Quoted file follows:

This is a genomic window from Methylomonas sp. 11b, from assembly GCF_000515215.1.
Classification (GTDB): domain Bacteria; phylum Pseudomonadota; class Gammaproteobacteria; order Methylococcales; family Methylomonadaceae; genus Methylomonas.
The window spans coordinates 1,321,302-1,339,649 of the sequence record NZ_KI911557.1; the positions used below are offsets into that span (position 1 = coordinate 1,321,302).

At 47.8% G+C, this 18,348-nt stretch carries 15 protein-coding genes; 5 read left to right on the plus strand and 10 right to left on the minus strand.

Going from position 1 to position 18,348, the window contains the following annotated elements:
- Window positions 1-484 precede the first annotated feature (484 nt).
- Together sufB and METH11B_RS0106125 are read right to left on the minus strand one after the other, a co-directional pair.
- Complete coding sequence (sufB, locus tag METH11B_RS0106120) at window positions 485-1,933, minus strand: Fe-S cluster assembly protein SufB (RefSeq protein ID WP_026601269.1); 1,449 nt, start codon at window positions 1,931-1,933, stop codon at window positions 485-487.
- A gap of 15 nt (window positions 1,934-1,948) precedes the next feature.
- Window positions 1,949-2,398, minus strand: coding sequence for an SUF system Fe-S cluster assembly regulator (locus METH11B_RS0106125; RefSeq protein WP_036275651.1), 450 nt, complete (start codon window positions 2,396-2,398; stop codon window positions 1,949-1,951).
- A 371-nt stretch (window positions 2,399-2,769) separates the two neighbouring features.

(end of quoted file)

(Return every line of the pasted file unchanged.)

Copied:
This is a genomic window from Methylomonas sp. 11b, from assembly GCF_000515215.1.
Classification (GTDB): domain Bacteria; phylum Pseudomonadota; class Gammaproteobacteria; order Methylococcales; family Methylomonadaceae; genus Methylomonas.
The window spans coordinates 1,321,302-1,339,649 of the sequence record NZ_KI911557.1; the positions used below are offsets into that span (position 1 = coordinate 1,321,302).

At 47.8% G+C, this 18,348-nt stretch carries 15 protein-coding genes; 5 read left to right on the plus strand and 10 right to left on the minus strand.

Going from position 1 to position 18,348, the window contains the following annotated elements:
- Window positions 1-484 precede the first annotated feature (484 nt).
- Together sufB and METH11B_RS0106125 are read right to left on the minus strand one after the other, a co-directional pair.
- Complete coding sequence (sufB, locus tag METH11B_RS0106120) at window positions 485-1,933, minus strand: Fe-S cluster assembly protein SufB (RefSeq protein ID WP_026601269.1); 1,449 nt, start codon at window positions 1,931-1,933, stop codon at window positions 485-487.
- A gap of 15 nt (window positions 1,934-1,948) precedes the next feature.
- Window positions 1,949-2,398, minus strand: coding sequence for an SUF system Fe-S cluster assembly regulator (locus METH11B_RS0106125; RefSeq protein WP_036275651.1), 450 nt, complete (start codon window positions 2,396-2,398; stop codon window positions 1,949-1,951).
- A 371-nt stretch (window positions 2,399-2,769) separates the two neighbouring features.